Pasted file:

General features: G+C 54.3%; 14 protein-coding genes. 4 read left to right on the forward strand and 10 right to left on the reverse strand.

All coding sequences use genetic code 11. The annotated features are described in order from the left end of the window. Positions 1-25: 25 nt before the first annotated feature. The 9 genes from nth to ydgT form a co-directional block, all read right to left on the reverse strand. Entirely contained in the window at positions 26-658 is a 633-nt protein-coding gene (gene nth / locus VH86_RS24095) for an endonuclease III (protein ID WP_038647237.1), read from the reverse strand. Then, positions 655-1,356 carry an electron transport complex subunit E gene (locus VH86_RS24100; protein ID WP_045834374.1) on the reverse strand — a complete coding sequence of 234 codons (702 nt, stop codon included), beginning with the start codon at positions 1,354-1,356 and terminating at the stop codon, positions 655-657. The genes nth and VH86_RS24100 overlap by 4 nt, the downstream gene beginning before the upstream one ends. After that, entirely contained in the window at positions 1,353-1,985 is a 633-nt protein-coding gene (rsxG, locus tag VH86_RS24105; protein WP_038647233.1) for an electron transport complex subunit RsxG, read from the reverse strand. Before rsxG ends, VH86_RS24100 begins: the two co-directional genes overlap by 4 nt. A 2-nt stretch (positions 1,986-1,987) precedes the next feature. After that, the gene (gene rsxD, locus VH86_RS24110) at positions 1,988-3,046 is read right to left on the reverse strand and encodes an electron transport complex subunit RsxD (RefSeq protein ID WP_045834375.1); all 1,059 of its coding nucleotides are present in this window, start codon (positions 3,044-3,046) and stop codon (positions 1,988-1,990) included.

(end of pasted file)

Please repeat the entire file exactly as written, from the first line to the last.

General features: G+C 54.3%; 14 protein-coding genes. 4 read left to right on the forward strand and 10 right to left on the reverse strand.

All coding sequences use genetic code 11. The annotated features are described in order from the left end of the window. Positions 1-25: 25 nt before the first annotated feature. The 9 genes from nth to ydgT form a co-directional block, all read right to left on the reverse strand. Entirely contained in the window at positions 26-658 is a 633-nt protein-coding gene (gene nth / locus VH86_RS24095) for an endonuclease III (protein ID WP_038647237.1), read from the reverse strand. Then, positions 655-1,356 carry an electron transport complex subunit E gene (locus VH86_RS24100; protein ID WP_045834374.1) on the reverse strand — a complete coding sequence of 234 codons (702 nt, stop codon included), beginning with the start codon at positions 1,354-1,356 and terminating at the stop codon, positions 655-657. The genes nth and VH86_RS24100 overlap by 4 nt, the downstream gene beginning before the upstream one ends. After that, entirely contained in the window at positions 1,353-1,985 is a 633-nt protein-coding gene (rsxG, locus tag VH86_RS24105; protein WP_038647233.1) for an electron transport complex subunit RsxG, read from the reverse strand. Before rsxG ends, VH86_RS24100 begins: the two co-directional genes overlap by 4 nt. A 2-nt stretch (positions 1,986-1,987) precedes the next feature. After that, the gene (gene rsxD, locus VH86_RS24110) at positions 1,988-3,046 is read right to left on the reverse strand and encodes an electron transport complex subunit RsxD (RefSeq protein ID WP_045834375.1); all 1,059 of its coding nucleotides are present in this window, start codon (positions 3,044-3,046) and stop codon (positions 1,988-1,990) included.